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Feature #15006

[PATCH] io.c: use copy_file_range with every types of files

Added by byroot (Jean Boussier) about 1 year ago. Updated about 1 year ago.

Status:
Open
Priority:
Normal
Assignee:
-
Target version:
-
[ruby-core:88528]

Description

Ref: https://bugs.ruby-lang.org/issues/13867

IO.copy_stream only attempt to use copy_file_range if the source is a regular file.

However from my understanding, contrary to sendfile and splice, copy_file_range has no file type restriction, it should be able to copy from and to sockets and pipes just fine.

It does have very optimized paths for regular files on specific file systems, but for other fd types it will fallback to do the copy using the page cache:

https://lwn.net/Articles/659523/

If the function is absent or returns failure, the kernel will, if the COPY_FR_COPY flag is set, fall back to copying through the page cache.

So if it's available, it's preferable to nogvl_copy_stream_read_write.

GitHub PR: https://github.com/ruby/ruby/pull/1932


Files

copy-file-range.patch (1.56 KB) copy-file-range.patch byroot (Jean Boussier), 08/18/2018 03:32 AM

History

Updated by normalperson (Eric Wong) about 1 year ago

jean.boussier@gmail.com wrote:

However from my understanding, contrary to sendfile and
splice, copy_file_range has no file type restriction, it
should be able to copy from and to sockets and pipes just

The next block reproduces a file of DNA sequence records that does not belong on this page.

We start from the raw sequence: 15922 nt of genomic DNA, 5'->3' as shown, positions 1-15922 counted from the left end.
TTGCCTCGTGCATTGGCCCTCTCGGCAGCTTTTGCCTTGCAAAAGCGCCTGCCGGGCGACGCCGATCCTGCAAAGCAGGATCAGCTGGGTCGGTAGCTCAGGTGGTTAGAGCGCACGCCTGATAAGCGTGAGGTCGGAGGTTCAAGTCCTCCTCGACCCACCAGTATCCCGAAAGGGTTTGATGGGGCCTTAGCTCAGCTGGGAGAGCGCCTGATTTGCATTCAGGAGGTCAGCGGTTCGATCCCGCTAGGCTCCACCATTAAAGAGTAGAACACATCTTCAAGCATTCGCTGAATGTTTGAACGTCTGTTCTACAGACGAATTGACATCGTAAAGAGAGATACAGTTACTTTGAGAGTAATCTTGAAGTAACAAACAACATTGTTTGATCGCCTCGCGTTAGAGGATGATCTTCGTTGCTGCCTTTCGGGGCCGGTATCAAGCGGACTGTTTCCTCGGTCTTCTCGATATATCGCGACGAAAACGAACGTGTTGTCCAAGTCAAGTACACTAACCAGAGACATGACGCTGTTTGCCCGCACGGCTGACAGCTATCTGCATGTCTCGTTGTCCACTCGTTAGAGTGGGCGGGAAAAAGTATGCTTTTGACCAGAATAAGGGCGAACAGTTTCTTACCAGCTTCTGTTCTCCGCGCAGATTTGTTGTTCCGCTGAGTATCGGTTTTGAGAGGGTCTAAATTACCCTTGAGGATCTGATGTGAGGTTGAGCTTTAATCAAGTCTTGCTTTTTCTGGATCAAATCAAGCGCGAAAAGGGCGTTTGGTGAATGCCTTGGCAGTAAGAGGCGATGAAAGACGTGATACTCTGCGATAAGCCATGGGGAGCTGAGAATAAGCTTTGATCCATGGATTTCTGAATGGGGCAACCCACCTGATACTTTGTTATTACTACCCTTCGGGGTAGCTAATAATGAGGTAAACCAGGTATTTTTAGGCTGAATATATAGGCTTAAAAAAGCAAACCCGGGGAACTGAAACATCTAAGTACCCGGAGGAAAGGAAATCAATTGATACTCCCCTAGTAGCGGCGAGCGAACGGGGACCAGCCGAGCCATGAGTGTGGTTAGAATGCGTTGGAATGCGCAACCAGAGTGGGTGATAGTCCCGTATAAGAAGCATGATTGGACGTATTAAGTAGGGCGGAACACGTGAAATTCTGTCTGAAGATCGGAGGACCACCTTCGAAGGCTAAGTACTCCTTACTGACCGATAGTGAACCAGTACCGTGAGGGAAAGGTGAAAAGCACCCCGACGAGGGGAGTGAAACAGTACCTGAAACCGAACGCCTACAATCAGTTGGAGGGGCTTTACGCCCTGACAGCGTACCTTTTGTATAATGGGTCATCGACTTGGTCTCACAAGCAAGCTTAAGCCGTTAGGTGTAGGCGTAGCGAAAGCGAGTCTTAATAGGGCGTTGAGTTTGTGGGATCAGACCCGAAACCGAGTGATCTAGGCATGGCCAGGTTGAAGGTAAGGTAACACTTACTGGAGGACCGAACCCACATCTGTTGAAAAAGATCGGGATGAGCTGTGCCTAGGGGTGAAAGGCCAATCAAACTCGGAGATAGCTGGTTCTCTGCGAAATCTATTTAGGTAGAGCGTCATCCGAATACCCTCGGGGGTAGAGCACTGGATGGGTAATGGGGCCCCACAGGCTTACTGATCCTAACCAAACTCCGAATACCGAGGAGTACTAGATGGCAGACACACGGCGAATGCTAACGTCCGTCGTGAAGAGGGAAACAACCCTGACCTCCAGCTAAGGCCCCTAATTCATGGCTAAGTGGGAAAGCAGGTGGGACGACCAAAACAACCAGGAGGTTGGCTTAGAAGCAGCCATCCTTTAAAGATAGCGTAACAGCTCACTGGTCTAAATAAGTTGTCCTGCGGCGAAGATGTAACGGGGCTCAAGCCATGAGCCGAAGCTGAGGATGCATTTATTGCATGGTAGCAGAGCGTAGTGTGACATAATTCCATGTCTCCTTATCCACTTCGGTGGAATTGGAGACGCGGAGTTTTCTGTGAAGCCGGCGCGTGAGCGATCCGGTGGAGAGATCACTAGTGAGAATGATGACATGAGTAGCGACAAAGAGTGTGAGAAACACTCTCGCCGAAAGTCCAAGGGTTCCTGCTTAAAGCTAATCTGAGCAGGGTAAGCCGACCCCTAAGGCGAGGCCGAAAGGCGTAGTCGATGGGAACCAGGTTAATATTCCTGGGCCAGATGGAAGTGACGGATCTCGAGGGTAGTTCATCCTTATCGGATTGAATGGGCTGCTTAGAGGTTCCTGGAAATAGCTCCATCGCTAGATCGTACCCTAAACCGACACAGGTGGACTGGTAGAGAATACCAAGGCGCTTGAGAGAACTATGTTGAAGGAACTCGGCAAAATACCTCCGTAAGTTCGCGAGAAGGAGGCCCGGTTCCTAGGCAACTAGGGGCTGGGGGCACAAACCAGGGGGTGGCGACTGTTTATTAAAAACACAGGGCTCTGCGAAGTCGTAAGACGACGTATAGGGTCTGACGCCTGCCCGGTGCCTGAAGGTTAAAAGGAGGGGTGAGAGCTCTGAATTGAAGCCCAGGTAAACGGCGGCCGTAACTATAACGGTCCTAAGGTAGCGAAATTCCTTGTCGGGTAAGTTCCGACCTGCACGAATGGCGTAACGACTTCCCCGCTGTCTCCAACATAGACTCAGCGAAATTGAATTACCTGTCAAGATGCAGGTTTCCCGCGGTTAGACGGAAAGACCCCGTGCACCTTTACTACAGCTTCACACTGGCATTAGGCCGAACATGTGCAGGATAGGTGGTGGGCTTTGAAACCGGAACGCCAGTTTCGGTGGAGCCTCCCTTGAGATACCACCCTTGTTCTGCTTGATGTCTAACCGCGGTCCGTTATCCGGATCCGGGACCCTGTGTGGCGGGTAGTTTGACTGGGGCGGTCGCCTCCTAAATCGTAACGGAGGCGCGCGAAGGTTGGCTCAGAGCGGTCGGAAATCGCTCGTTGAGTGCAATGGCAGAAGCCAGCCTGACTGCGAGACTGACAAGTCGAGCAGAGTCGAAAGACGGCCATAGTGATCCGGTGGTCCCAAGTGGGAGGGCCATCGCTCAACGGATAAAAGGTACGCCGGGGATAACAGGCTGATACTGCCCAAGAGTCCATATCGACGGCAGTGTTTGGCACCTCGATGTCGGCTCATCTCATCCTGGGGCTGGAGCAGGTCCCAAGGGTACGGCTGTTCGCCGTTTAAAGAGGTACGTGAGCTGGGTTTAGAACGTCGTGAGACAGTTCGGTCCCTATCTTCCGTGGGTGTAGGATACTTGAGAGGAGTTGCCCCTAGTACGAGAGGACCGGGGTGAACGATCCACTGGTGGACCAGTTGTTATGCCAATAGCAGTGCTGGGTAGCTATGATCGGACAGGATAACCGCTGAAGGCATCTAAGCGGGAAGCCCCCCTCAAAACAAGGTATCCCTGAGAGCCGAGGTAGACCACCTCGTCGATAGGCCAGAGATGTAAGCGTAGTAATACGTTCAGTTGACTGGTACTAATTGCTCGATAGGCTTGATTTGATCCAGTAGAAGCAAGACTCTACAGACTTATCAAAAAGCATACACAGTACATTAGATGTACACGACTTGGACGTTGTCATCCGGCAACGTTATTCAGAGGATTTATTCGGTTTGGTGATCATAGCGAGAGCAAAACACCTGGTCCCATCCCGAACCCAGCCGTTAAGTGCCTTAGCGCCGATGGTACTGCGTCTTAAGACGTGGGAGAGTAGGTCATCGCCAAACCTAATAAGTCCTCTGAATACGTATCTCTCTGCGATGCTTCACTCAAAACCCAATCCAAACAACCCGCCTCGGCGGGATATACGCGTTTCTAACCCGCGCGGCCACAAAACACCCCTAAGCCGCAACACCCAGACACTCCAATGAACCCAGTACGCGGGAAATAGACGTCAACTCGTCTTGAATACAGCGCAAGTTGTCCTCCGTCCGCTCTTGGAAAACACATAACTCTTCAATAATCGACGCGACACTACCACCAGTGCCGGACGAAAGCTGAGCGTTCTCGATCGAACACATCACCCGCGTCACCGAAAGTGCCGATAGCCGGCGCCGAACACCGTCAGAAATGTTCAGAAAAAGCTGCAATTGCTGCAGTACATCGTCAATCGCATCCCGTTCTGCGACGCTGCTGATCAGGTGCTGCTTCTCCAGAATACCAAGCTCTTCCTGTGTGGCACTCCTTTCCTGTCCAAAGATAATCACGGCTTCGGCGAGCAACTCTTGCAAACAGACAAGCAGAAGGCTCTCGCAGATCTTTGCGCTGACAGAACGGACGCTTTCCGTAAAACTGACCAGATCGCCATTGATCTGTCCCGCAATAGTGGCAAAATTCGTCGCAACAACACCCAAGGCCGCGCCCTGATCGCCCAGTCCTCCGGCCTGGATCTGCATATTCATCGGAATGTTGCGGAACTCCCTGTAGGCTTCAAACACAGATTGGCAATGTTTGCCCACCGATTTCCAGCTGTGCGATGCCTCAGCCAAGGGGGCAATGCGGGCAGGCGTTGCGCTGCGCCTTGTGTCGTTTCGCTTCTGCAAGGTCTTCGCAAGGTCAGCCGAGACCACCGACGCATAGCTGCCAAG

fine.

That is incorrect, copy_file_range requires both source and
destination as regular files:

https://git.kernel.org/pub/scm/linux/kernel/git/torvalds/linux.git/tree/fs/read_write.c?h=v4.18#n1562

Did you try running "make test-all" with your patch?
It fails test/ruby/test_io.rb::test_copy_stream_megacontent_nonblock

Updated by byroot (Jean Boussier) about 1 year ago

That is incorrect, copy_file_range requires both source and
destination as regular files

Damn, I totally got mislead by that LWN article & the man page. I really searched for it but couldn't find an indication that only real files were accepted.

Did you try running "make test-all" with your patch?

Unfortunately I don't have a Linux handy, but I should have used a VM, sorry about that.

In this case, how would you feel about another patch to add splice support to IO.copy_file?

My use case is that I need to efficiently write from a socket to a pipe, and sometimes the machine is CPU limited, so the performance tank when using write(read()).

Since IIRC you are the author of io_splice, you might have insights as of why IO.copy_stream doesn't try to use it?

Updated by normalperson (Eric Wong) about 1 year ago

jean.boussier@gmail.com wrote:

In this case, how would you feel about another patch to add
splice support to IO.copy_file?

Sure!

My use case is that I need to efficiently write from a socket
to a pipe, and sometimes the machine is CPU limited, so the
performance tank when using write(read()).

Since IIRC you are the author of io_splice, you might have
insights as of why IO.copy_stream doesn't try to use it?

Laziness and caution:

In the past (Linux 2.6.1x and maybe 2.6.2x), splice could hang,
leak memory or corrupt data. This was definitely a problem on
CentOS 5.x around 2007/2008 and I had to reboot machines after
trying it :x

And I hit problems with it even in 3.7.3:
https://lore.kernel.org/r/20130119044957.GA25395@dcvr.yhbt.net

Nowadays, it's probably OK :)

CentOS 5.x is no longer supported and I'm not sure if anybody
still uses Linux 2.6.1x/2.6.2x. I guess 2.6.32+ is a safe
target (CentOS 6.x+), but I haven't followed CentOS in a while,
now; and I don't think any LTS 3.x+ kernels have unfixed problems.

Fwiw, I usually use non-blocking I/O with pipes, and
IO.copy_stream isn't useful for non-blocking I/O. However,
Feature #13618 could make IO.copy_stream for
non-blocking pipes more compelling.

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